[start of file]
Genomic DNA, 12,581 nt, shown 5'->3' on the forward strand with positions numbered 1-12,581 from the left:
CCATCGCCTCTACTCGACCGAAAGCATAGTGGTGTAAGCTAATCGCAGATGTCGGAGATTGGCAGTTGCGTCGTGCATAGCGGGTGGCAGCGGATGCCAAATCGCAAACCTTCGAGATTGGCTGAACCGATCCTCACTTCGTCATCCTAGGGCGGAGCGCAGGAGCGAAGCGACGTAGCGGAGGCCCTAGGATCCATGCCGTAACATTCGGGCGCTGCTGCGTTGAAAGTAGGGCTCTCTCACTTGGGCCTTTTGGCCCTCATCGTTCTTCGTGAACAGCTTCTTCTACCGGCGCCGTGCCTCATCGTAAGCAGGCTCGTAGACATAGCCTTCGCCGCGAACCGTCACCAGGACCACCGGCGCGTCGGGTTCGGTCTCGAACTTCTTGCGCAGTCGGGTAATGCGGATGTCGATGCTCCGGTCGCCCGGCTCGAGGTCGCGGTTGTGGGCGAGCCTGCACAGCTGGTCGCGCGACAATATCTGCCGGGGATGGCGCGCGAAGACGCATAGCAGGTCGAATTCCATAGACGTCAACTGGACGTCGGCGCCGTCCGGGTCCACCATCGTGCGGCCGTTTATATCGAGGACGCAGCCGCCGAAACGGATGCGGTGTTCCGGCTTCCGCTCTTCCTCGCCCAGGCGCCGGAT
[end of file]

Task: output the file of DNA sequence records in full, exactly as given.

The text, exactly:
Genomic DNA, 12,581 nt, shown 5'->3' on the forward strand with positions numbered 1-12,581 from the left:
CCATCGCCTCTACTCGACCGAAAGCATAGTGGTGTAAGCTAATCGCAGATGTCGGAGATTGGCAGTTGCGTCGTGCATAGCGGGTGGCAGCGGATGCCAAATCGCAAACCTTCGAGATTGGCTGAACCGATCCTCACTTCGTCATCCTAGGGCGGAGCGCAGGAGCGAAGCGACGTAGCGGAGGCCCTAGGATCCATGCCGTAACATTCGGGCGCTGCTGCGTTGAAAGTAGGGCTCTCTCACTTGGGCCTTTTGGCCCTCATCGTTCTTCGTGAACAGCTTCTTCTACCGGCGCCGTGCCTCATCGTAAGCAGGCTCGTAGACATAGCCTTCGCCGCGAACCGTCACCAGGACCACCGGCGCGTCGGGTTCGGTCTCGAACTTCTTGCGCAGTCGGGTAATGCGGATGTCGATGCTCCGGTCGCCCGGCTCGAGGTCGCGGTTGTGGGCGAGCCTGCACAGCTGGTCGCGCGACAATATCTGCCGGGGATGGCGCGCGAAGACGCATAGCAGGTCGAATTCCATAGACGTCAACTGGACGTCGGCGCCGTCCGGGTCCACCATCGTGCGGCCGTTTATATCGAGGACGCAGCCGCCGAAACGGATGCGGTGTTCCGGCTTCCGCTCTTCCTCGCCCAGGCGCCGGAT